The Fordham Institute’s newly released report on student engagement initially delivers quite a dose of bad news. A national survey of 2000 public, charter, and private school students finds that students who consider dropping out of high school cite lack of engagement as the primary culprit, with 42% stating that they don’t see value in the work they do in school.
But there’s good news: Educators have the power to defeat the culprit and eliminate perceived lack of value and engagement as contributory factors to high school dropout. Student engagement is dependent upon many factors, and the more factors we can affect, the more likely we are to reach our students and ultimately reduce the number of those who consider dropping out. A small shift in thinking, and a small shift in instruction, could produce major results in retention, engagement, and learning, and as a bonus, make teachers’ lives easier!
Why Are Students Not Engaged?
Contributing factors to lack of engagement include how students feel emotionally, whether they feel the content is important and applicable to their lives, and whether they believe they can do the work. When effective relationships are established and maintained, and high expectations are set for all students, teachers are able to tackle issues of engagement head on. Other contributing factors include students’ environment outside of school—their nutrition, health, physical activity, and whether or not they perceive school as important. These latter factors may be harder for teachers to overcome, which is why it’s important to establish conditions in the classroom and the school that support learning for all students, regardless of external influences.
We cover these conditions in great detail in our forthcoming book, Classroom Techniques for Creating Conditions for Rigorous Instruction (Cleary, Morgan, & Marzano, LSI Publishing: 2017). The Fordham report cites particular instructional strategies and a student’s intrinsic motivation to learn as a key factors in student engagement. We postulate that particular instructional strategies have the power to impact intrinsic motivation, therefore delivering a double dose in treating and improving student engagement. Our most recent research has shown great gains when teachers release autonomy to students by sharing with students exactly what is required of them to demonstrate mastery, and allowing them to work in effective academic teams to achieve their goals.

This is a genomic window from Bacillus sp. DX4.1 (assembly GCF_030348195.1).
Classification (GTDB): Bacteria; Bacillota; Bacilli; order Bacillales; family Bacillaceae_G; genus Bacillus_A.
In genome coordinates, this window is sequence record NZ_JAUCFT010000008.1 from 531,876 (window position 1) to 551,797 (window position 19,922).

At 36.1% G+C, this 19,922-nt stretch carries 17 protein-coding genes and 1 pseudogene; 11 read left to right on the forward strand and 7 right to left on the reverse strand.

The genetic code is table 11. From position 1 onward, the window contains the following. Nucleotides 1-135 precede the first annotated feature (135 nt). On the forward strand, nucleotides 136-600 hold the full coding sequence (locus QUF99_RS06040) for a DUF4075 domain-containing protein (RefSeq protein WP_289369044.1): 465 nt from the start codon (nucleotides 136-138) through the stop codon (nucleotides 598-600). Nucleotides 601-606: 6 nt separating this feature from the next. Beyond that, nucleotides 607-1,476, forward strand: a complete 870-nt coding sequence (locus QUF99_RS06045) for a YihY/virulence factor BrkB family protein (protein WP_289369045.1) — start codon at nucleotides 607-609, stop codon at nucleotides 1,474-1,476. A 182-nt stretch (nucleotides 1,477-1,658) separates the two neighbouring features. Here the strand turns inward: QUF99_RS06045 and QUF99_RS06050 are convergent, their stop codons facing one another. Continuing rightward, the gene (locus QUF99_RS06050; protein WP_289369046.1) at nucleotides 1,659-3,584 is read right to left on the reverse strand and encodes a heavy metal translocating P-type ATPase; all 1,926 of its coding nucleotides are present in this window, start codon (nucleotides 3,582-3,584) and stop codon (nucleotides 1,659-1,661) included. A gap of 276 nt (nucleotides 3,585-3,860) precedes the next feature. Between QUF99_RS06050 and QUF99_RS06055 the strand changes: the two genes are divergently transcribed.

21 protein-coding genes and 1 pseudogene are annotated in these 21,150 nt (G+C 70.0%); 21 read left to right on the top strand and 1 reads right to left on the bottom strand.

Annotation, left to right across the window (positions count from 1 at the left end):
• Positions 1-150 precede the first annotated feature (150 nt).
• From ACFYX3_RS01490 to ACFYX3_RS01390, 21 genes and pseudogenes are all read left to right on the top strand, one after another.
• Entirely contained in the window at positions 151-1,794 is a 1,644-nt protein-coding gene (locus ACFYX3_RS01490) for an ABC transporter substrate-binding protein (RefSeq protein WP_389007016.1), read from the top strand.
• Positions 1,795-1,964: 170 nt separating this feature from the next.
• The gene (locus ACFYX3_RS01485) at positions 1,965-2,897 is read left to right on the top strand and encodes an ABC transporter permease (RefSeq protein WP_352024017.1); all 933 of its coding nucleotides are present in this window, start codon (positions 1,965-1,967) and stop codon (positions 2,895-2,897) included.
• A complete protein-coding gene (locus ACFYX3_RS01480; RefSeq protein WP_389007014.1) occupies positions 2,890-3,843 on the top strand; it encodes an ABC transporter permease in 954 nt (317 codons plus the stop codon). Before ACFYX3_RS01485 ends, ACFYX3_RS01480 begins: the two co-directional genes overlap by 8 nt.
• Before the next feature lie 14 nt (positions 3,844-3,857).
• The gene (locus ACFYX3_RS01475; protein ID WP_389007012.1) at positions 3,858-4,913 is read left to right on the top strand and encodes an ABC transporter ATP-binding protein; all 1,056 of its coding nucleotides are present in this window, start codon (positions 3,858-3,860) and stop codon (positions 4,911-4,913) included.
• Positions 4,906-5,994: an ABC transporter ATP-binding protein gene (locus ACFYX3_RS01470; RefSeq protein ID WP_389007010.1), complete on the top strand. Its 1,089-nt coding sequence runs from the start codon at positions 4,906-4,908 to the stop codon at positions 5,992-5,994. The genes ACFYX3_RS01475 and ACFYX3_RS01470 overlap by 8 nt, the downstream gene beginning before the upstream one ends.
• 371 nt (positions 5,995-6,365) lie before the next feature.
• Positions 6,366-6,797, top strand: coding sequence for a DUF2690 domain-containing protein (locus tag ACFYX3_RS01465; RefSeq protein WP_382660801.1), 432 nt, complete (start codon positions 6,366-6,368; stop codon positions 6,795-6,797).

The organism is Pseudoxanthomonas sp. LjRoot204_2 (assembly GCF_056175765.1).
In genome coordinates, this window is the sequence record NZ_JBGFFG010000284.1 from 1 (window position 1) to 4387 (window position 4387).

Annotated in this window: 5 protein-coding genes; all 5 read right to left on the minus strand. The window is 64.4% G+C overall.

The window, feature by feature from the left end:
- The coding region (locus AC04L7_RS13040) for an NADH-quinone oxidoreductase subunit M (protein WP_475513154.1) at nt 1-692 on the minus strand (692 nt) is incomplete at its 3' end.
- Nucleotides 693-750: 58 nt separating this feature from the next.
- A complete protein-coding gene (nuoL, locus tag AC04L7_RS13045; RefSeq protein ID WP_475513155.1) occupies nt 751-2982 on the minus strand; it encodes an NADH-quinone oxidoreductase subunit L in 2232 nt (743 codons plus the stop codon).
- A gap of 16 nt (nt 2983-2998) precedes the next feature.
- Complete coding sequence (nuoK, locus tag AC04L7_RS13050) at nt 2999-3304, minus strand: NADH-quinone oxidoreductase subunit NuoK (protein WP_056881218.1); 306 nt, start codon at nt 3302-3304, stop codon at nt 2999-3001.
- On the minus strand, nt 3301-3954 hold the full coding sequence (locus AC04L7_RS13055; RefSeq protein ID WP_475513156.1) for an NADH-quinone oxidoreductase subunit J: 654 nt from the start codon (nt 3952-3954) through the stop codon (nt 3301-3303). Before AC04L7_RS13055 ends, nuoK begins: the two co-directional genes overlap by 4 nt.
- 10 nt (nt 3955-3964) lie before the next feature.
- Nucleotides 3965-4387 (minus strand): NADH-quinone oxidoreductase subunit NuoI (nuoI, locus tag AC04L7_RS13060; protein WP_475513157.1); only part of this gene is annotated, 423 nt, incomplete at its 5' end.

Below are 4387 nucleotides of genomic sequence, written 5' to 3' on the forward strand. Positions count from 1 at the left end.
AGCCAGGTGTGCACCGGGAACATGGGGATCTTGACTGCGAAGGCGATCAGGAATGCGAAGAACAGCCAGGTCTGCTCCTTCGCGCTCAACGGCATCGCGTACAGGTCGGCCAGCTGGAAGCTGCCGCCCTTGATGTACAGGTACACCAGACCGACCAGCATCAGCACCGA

Particular instructional strategies have the power to impact intrinsic motivation, delivering a double dose in treating and improving student engagement.
In Who Moved My Standards? Joyful Teaching in an Age of Change (LSI Publishing 2016), Michael D. Toth describes the shifts necessary for classrooms of the 21st century to prepare citizens and workers for tomorrow. Instead of independent recall and skill practice, the traditional model of K-12 education, students work in teams to complete cognitively complex tasks that require student discussion and peer accountability for learning and progress at both the individual and team levels.
The Price of Admission to A New World of Work
These shifts in instruction promote the acquisition of 21st-century skills that students will undoubtedly need for college and/or career. For decades, schools served the role of preparing students for the real world, be it college or career. Advancements in technology and automation have ushered in new expectations. Formative assessment authority Dylan Wiliam poignantly describes these new expectations this way: “The price of admission to the real world has gone up.” But this new reality has not yet manifested as instructional shifts in the classroom.
Competencies and skills such as emotional intelligence, cognitive flexibility, problem solving and decision making prowess can all be developed and nurtured through intentional use of instructional strategies. Coupled with techniques that promote a growth mindset, student ownership, and engagement, students will not only be better prepared for what comes next–college or career–but also much more invested in their learning and the process of learning.
As techniques for establishing conditions for rigor are adopted and implemented, and as these instructional shifts create 21st-century classrooms, tasks become applicable to the real world, students begin to see how what they are learning is truly important, and they begin to believe they can achieve. In every sense, they are engaged – and that’s good news!
To learn more about engagement strategies and techniques to achieve for rigorous, standards-based classrooms, visit LearningSciences.com.